Debora Dragseth, professor at Dickinson State University, was elected to serve as the faculty advisor on the North Dakota State Board of Higher Education for the upcoming school year.

The board has eight members, five of which are appointed by the governor. The other three are a faculty advisor, a staff advisor and a student member.

“The faculty advisor for the state is elected by the Council of College Faculties … We meet monthly, and that’s made up of individuals from all 11 campuses. It’s kind of like Congress in that UND and NDSU, the bigger schools, have more members than the smaller schools,” Drageth said.

She was president of the council for the last two years. Every year, they elect someone to be the faculty advisor for the state board.

The board makes decisions on tenure and budget and approve a lot of decisions regarding the 11 higher education institutions in the state. Her election will give the western side of the state a voice at the state level.

“The faculty and the staff don’t have a vote, but we have a voice,” Dragseth said. “We’re at the table; we go to all the meetings; we’re in on everything that’s happening, but because we’re employed by the system, it would be a conflict of interest … I think that having someone from the western edge of the state will be good. I will be representing all of the faculty statewide, but I don’t believe there’s ever been a Dickinson State University person on the board of higher ed before. We’re the only school on Mountain Time.”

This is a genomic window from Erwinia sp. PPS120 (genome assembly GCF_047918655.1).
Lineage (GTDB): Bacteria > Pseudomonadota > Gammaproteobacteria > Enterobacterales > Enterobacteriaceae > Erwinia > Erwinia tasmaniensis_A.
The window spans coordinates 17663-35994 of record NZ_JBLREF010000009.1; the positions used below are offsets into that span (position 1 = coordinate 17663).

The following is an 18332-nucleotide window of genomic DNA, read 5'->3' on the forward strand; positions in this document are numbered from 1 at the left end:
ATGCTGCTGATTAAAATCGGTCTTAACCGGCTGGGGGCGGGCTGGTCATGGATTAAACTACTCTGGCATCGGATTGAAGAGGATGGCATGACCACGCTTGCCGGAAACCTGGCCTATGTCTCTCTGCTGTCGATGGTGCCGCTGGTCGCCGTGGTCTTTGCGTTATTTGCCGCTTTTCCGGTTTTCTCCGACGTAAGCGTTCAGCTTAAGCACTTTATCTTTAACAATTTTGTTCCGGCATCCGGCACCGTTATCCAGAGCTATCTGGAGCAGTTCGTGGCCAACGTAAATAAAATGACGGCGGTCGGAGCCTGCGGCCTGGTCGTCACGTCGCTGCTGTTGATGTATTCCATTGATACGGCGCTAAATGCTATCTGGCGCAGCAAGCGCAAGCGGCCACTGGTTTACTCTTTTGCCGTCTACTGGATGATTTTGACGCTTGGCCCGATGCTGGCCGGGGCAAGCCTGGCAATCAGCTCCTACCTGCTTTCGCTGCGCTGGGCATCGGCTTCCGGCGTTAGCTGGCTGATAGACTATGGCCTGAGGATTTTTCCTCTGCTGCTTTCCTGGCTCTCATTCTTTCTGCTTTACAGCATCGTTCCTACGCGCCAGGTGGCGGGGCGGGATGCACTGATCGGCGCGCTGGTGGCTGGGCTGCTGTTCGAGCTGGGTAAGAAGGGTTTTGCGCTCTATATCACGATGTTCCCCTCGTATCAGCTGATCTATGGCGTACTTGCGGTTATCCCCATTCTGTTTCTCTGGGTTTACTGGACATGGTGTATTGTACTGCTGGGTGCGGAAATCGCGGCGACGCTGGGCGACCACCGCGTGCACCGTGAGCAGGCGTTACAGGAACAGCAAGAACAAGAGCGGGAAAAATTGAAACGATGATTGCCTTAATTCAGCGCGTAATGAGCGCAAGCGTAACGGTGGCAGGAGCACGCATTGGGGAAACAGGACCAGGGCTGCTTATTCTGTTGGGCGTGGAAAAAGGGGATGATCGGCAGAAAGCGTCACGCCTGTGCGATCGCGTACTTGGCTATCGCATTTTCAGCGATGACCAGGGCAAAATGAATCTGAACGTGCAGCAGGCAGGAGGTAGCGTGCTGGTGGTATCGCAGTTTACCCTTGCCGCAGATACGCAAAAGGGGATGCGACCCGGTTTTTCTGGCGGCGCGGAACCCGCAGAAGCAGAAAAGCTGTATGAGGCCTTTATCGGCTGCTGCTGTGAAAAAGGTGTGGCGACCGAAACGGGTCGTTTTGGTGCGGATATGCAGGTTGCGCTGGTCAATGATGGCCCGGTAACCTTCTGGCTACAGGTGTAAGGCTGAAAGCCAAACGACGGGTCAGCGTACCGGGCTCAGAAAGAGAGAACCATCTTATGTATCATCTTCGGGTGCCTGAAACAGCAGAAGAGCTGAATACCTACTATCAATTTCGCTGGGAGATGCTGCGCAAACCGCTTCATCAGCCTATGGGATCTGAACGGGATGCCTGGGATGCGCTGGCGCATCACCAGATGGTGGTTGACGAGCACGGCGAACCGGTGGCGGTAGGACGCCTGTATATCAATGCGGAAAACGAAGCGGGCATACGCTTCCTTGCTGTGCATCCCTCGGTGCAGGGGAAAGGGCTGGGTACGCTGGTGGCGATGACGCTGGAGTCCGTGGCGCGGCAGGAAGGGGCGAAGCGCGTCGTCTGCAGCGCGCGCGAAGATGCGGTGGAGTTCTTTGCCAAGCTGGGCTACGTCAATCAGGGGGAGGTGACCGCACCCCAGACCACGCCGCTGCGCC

She has had experience in a wide variety of higher education institutions that she believes will aid her in understanding the needs of all of North Dakota’s colleges and universities.

“My undergraduate degree is from … a small four-year school. My master’s degree is from a larger school. My PhD is from a R-1 school, so I think that I can see everything," Dragseth said. "I can see what research universities are like. I can see what small, rural school’s like. The only one that I guess I haven’t had deep experience with would be community colleges.”

She has also had experiences that will help her understand a variety of student challenges.

“Right out of high school, I lived in a dorm … In grad school, I had children. I had one when I did my masters and I had three when I did my PhD, so I know (those) challenges of being a mom and a student and juggling working all at the same time. I think that I will be able to represent the students and the faculty and the communities hopefully really well,” Dragseth said.

She sees budget as one of the greatest challenges facing institutions in the state. She is also concerned about student loan debt.

"One of the things that I know that I am always concerned about, too, is student loan debt. It’s so crushing ... It does stymie these kids ability to move forward with their careers and purchasing houses and having families, even going on for more education," she said.

She has been a leader in higher education before. She was DSU's faculty senate president three times and was twice the president of the Council of College Faculties, which represents all North Dakota University System faculty.

Dragseth has had a distinguished career at DSU, where she received its highest faculty award, the Distinguished Teacher of the Year. She was named the Dickinson Area Chamber of Commerce's Teacher of the Year, Innovative Teacher of the Year and the 2018 Best of the Western Edge: Best Professor (The Dickinson Press Readers' Choice Award). She was also named Outstanding Faculty by students.